Recently, Dr. Jeni Warburton and her colleagues at The Australasian Centre on Ageing, used Erik Erikson’s theory of generativity as a lens to study how older Australians view involvement in their families and communities, and how they understand successful aging.
The study involved 184 culturally and ethnically diverse Australians living in the state of Queensland. They ranged in age from 55 to 93 years and included males and females from a mix of socio-economic backgrounds. The study is published in the International Journal of Aging and Human Development (Volume 63, Number 2, 2006).
AHB wanted to learn more, so we tracked Dr. Warburton down in Brisbane, Australia.
Ruth Dempsey: What is generativity? And why is Erikson’s theory important?
Jeni Warburton: Although there are many theories of human development, few have explored changes in the second half of life. Instead, most have said the physical, psychological and emotional aspects of the self decline as people age. The primary exception to this negative view of later life is the work of Erik Erikson, a pupil of Sigmund Freud.
Erikson believed personality development takes a lifetime. He describes development as a series of eight stages, each presenting a unique challenge or crisis for psychological growth. The successful resolution of each crisis creates a new facet of personality.
Generativity and its polar opposite, stagnation, is the seventh stage of Erikson’s model. It occurs in middle to late adulthood. The final challenge in the eighth stage is between integrity and despair as people try to make sense of their lives in old age.
Generativity is about investing time and energy in caring for others. Generative activities include emotional support for young people, involvement in the community and caring for grandchildren.
The fact that Erikson, unlike others, includes later life in his theory of lifespan development highlights the possibilities of aging. It focuses on the ways older people can contribute to society and live positive lives.
RD: Specifically, you looked at how older Australians view their involvement in the community . . .
JW: Yes, we interviewed diverse groups of older people. And many described how they and their peers contribute to their families and their communities in ways that can be called "generative acts". Most regarded these activities as a very positive dimension of their lives.
By contrast, some participants described the dangers and risks associated with the opposite scenario, which included withdrawal, boredom or isolation.
They described generativity as passing on what they had learned through life to the younger generation. This included their values: teaching the young the importance of caring for and consideration for others. Some talked about passing on cultural traditions and others about providing support to families, particularly as grandparents.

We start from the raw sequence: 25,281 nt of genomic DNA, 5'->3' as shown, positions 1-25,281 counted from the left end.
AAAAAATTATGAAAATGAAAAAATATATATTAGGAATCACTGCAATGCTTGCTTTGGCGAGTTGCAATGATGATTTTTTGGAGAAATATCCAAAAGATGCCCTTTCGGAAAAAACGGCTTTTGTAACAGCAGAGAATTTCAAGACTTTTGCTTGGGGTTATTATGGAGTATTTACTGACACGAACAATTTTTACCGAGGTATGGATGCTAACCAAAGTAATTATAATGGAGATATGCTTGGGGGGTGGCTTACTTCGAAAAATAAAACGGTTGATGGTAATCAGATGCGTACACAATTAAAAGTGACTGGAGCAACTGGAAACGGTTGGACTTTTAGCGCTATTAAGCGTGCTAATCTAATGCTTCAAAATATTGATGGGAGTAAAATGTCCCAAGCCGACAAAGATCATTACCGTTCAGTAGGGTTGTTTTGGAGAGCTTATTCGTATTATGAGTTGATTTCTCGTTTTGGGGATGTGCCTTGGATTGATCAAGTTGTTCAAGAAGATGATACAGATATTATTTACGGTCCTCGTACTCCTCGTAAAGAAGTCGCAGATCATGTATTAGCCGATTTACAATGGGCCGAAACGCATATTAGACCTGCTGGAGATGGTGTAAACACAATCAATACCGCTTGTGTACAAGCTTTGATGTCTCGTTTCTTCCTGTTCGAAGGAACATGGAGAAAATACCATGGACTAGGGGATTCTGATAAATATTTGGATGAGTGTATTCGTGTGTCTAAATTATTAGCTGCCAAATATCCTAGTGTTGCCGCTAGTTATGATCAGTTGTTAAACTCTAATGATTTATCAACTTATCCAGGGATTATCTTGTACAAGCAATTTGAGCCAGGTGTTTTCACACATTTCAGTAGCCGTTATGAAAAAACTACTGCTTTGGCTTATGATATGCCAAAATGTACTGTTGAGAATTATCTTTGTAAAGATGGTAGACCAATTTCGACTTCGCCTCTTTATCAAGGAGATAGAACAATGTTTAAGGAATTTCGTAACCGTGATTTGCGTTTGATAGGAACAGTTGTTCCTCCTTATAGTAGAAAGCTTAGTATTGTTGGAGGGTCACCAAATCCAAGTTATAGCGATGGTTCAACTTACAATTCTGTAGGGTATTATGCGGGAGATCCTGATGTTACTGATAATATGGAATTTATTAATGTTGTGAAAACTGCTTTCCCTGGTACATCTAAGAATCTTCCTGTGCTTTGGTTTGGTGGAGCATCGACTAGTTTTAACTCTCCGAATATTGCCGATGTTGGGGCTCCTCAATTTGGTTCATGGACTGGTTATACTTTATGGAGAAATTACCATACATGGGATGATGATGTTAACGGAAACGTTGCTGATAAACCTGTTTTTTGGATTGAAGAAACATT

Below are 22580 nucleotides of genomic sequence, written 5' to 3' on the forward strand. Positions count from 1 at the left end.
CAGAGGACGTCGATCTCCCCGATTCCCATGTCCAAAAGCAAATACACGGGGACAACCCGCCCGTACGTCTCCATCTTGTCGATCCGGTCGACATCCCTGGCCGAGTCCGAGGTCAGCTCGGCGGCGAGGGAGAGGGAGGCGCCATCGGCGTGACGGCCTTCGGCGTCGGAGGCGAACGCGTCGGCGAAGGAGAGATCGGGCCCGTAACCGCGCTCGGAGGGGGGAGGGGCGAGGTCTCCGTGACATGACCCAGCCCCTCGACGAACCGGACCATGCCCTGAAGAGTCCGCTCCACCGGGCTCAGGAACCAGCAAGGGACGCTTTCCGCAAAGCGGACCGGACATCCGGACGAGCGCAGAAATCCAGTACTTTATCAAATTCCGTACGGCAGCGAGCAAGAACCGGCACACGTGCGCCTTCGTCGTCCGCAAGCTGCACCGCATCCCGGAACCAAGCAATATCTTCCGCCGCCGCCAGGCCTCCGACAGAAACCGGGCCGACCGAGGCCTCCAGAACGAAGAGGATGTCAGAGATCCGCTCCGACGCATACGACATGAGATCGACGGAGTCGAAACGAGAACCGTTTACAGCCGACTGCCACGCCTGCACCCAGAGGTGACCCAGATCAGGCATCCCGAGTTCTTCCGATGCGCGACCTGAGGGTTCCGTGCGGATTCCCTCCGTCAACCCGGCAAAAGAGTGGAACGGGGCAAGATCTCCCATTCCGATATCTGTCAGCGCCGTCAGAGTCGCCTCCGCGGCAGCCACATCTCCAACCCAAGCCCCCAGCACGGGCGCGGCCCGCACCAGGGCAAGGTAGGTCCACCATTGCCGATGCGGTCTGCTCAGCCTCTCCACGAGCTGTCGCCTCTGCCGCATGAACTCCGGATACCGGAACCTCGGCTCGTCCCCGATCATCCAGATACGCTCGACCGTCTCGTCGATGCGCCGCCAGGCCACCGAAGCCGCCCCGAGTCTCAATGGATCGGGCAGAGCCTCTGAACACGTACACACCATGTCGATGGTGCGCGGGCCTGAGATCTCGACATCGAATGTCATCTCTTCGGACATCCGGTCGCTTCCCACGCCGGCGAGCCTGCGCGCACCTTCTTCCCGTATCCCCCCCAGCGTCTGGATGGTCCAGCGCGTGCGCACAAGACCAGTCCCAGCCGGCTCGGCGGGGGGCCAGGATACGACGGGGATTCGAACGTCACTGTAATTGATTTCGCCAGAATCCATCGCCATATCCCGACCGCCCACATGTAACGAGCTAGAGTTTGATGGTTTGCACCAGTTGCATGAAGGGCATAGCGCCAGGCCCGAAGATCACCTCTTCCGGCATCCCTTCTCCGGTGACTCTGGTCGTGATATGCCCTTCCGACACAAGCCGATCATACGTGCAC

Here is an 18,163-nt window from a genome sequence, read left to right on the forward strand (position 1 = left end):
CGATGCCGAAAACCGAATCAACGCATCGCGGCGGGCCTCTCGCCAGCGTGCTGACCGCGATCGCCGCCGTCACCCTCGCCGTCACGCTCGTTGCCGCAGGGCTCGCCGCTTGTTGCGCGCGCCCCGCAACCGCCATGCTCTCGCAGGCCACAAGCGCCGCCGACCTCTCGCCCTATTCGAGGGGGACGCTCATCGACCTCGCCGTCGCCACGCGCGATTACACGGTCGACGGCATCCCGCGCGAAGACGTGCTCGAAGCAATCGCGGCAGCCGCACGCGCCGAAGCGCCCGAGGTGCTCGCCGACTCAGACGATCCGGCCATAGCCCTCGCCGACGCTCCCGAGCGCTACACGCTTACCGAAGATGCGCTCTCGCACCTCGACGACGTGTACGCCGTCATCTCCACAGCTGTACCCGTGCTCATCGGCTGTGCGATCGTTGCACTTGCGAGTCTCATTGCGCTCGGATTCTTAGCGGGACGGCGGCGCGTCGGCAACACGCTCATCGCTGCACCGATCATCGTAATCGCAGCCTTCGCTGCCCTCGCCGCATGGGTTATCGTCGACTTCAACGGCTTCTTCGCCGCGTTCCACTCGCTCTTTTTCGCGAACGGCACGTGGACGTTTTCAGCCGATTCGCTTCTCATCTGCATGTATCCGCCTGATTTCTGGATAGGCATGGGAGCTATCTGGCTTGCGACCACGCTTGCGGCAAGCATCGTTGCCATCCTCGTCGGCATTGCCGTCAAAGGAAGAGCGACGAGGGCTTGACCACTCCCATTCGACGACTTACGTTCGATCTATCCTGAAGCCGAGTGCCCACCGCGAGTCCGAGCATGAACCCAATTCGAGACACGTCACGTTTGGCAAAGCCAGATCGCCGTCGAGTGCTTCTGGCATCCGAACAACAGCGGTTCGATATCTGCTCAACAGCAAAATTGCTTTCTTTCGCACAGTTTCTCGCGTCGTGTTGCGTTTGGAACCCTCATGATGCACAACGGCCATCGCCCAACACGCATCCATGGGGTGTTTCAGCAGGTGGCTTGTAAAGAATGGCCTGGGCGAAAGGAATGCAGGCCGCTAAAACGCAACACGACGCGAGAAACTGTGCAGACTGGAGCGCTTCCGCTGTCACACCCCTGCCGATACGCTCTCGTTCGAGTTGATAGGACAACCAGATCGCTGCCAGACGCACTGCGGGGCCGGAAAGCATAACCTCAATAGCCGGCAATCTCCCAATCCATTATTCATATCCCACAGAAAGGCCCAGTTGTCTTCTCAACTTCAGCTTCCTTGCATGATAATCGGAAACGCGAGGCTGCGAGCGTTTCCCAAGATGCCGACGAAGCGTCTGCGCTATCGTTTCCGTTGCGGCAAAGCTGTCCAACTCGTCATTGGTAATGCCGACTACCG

RD: Perhaps you can elaborate a bit more on how they see relationships?
JW: Respondents, for example, agreed that being a grandparent was quite different from being a parent. It required less responsibility and it was more fun.
Many older people described a special relationship with the young. Many of these were family relationships, but others talked of being a "surrogate grandparent" to neighbourhood children. One woman described how she liked to cook with the children next door. She felt both she and the children benefited from the relationship.
Others described relationships with troubled young people, and how older people have a special role here. This was particularly the case with older Indigenous people, who described helping young men through the court system or with addictions.
RD: They see their involvement as a two-way street. Is that right?
JW: Yes, most respondents described passing on their experiences, wisdom and values to the young as a way of making society a better place. In return, these acts boosted their own feelings of satisfaction and well-being. Some even suggested that they had got more back than they had given.
Other respondents talked about the reciprocal and cyclical nature of family relationships. You help them out when there is a need, and they help you when you need it. Building a strong grandparent relationship can provide mutual support.
RD: They feel strongly about passing on their culture?
JW: Yes, some respondents described passing on "dying" arts such as crochet or bread-making.
In a migrant country like Australia, the older generation is the one with experience of the home country. So they can pass on traditional knowledge relating to weddings or christenings, for example.
Among Australia’s Indigenous population, the elders have a formal cultural role. They enact welcomings, they perform ceremonies and tribal customs. They also pass on stories of their history and culture to the younger generation, describing their links with the land.
RD: This suggests older people can make an important contribution to the community, what barriers do they face?
JW: Our study shows older people can contribute to strengthening community. Many respondents were actively engaged in supporting future generations.
However, I would say that there is still plenty of work to be done to challenge the stereotypical view that aging is a time of loss and decline. Ageism is still prevalent across western countries, and, as a result, older people themselves tend to underestimate their value.
RD: Finally, I wonder, if there is something that stands out for you?
JW: Yes. Many older people actively contribute to society. And without their contributions, our communities would be poorer places.
Editor’s Note: Readers interested in learning more about Erikson’s theory, can check out: Life Cycle Completed (W.W. Norton: 1998). This extended version contains new chapters by Joan Erikson on the ninth stage of development. Also, see A Walk on the Beach: Tales of Wisdom from An Unconventional Woman (Broadway) by Joan Anderson.